Results: Like normal human keratinocytes, normal cervical epithelium expresses the sense and the antisense mitochondrial ncRNAs at the basal layer of the epithelium. Interestingly, ISH reveals that the antisense transcripts are always localized in the nucleus of basal cells in normal cervical epithelium. Early and late cervical intraepithelial neoplasia as well as invasive cervical carcinoma expresses the sense transcript. In contrast, the antisense transcripts are down-regulated in early and late neoplasia and in invasive cervical carcinoma.
Conclusions: This pilot study indicates that down-regulation of the antisense mitochondrial transcripts at early stages of cervical neoplasia can be explored as a diagnostic tool for early cervical neoplasia.
Ilija Aleksic, Vladamir Mouraviev and David Albala
Screening recommendations must take into consideration the variable course of PCa for individual patients. While prostate cancer is commonly referred to as a slow growing process, this over-generalization is filled with potentially dangerous assumptions for individuals who harbor aggressive forms of disease. Widespread screening with prostate specific antigen began in the late 1980’s, with mortality due to prostate cancer in decline for the past two decades. This approach has led to a substantial decrease in the diagnosis of high-grade disease. Therefore, population-wide data supports the utility of prostate cancer screening with prostate specific antigen. The purpose of this article is to evaluate the current status of prostate screening in light of the US Preventative Service Task Force guidelines against routine screening and the more recently published American Urological Association guidelines for shared decision-making centered on patient education and autonomy. The difference in recommendations arises from the interpretation of the results from large, randomized prospective screening trials. While the studies may not illustrate a significant benefit for screening, they have notable limitations that make definitive conclusions based on their results, difficult to arrive. Epidemiologic data supports the use of screening modalities for diseases with high prevalence and a prolonged asymptomatic phase. As with any test, there are risks associated with prostate specific antigen screening. The major concerns are over diagnosis and over treatment. While the scientific community works toward more specific screening tests, it is imperative that individual patients are educated and involved in the shared decision-making. Patient perception of their individual harm and benefit becomes a major contributor to the decision-making process when evidence is largely inconclusive and unable to provide definitive direction for the practitioner.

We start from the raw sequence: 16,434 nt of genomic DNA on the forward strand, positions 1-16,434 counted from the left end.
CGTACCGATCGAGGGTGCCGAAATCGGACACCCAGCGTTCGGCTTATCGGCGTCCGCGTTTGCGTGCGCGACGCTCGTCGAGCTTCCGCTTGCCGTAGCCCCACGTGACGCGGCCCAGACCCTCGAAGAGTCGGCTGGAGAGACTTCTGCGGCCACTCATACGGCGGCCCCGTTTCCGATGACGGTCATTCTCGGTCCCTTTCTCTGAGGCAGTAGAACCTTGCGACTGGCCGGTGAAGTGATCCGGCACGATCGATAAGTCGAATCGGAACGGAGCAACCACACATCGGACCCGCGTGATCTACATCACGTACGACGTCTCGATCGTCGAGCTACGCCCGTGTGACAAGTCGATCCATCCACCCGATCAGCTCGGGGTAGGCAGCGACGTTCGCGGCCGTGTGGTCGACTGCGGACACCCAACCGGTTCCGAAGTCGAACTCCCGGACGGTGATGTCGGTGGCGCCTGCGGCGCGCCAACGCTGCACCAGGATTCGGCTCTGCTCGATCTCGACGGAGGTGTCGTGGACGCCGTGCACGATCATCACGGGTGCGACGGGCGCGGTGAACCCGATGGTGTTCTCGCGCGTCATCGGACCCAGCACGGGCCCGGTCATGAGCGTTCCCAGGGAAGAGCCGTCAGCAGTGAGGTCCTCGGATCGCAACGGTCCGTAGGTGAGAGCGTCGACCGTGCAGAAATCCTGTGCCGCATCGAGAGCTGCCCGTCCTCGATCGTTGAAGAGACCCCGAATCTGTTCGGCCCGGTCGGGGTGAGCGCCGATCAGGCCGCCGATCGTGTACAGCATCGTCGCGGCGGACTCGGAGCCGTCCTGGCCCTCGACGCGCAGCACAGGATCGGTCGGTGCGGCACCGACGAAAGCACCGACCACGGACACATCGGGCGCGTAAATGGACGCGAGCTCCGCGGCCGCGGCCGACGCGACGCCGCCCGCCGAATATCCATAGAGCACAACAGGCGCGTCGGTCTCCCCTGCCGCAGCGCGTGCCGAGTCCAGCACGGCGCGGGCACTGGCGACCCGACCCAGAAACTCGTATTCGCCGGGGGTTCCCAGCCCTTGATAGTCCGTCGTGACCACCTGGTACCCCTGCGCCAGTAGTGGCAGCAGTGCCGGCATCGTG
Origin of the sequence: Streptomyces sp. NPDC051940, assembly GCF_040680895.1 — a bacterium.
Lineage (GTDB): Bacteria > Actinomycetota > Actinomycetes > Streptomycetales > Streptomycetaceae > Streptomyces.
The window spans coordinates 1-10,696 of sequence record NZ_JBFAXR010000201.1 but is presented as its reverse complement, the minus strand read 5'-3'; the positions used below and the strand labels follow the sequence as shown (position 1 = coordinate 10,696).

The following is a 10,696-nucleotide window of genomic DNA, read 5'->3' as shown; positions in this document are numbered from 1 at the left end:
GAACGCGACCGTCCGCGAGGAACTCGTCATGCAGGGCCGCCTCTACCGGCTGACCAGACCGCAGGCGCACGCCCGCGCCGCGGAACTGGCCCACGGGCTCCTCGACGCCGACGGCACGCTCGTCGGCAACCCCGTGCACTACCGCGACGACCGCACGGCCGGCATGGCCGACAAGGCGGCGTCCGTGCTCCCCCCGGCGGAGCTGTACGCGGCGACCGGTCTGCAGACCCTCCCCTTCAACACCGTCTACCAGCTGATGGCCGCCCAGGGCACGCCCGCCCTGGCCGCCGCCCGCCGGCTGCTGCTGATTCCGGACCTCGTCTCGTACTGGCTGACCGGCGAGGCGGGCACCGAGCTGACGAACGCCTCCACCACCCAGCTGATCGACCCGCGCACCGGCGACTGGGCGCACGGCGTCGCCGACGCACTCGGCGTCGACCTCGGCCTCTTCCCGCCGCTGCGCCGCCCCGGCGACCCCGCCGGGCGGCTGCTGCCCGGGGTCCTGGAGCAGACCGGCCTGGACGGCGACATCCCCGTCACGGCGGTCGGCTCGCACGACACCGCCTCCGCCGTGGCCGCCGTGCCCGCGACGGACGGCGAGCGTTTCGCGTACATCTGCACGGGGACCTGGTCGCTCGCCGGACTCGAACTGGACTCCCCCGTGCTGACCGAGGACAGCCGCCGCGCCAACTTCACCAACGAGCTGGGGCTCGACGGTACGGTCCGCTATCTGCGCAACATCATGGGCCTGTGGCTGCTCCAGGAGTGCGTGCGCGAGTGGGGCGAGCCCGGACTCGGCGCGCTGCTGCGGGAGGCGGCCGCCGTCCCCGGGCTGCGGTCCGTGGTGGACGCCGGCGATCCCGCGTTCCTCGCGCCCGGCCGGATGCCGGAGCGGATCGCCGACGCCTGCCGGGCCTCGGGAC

Roland B Sennerstam
The present study focused on mammography screening during two periods representing 2 years (1991) to 8 years (1997/98) after the introduction of screening in 1989 in the Stockholm Gotland County, Sweden for women aged 50-69 years. Subjects were sorted by age, as younger (<50 years) unscreened women, screening women aged 50-69 years and analyzed in two decades between 50-59 years and 60-69 years respectively, and unscreened women of ≥ 70 years. Tumor size was compared with an unscreened cohort from 1987, 2 years before screening was introduced. Resolution was increased by focusing on three tumor-size intervals instead of mean tumor size, which showed a tending reduction in tumors ≥ 20 mm for women diagnosed with breast cancer aged 50-59 years in the 1991 sample but a significant decline for women aged 60-69 years having attended two screening tests. After 8 years of biennial screening (1997/98) patients with tumor size ≤ 10 mm at diagnosis had significantly increased, and tumors ≥ 20 mm declined significantly–most clearly among 60-69-year-old women after attending up to five screening tests. A transient increase in tumor sized 10 mm to 20 mm was seen due to the stepwise-altered distribution in size. Women in the two unscreened age groups <50 years and ≥ 70 years, were compared with screened women aged 60-69 (1997/98) according to tumor size, genomic instability, proliferation index , lymph node metastases, cyclin-A and ki67, alteration in breast tumor stage I and stage IIB and survival rate. In all parameters except ki67, only in relation to unscreened women <50 years old showed a significant reduction. A post-screening effect was also found for women aged 70-79 years with tumors size > 20 mm still being reduced compared with controls and the tumors ≤ 10mm decreasing significantly to the control level.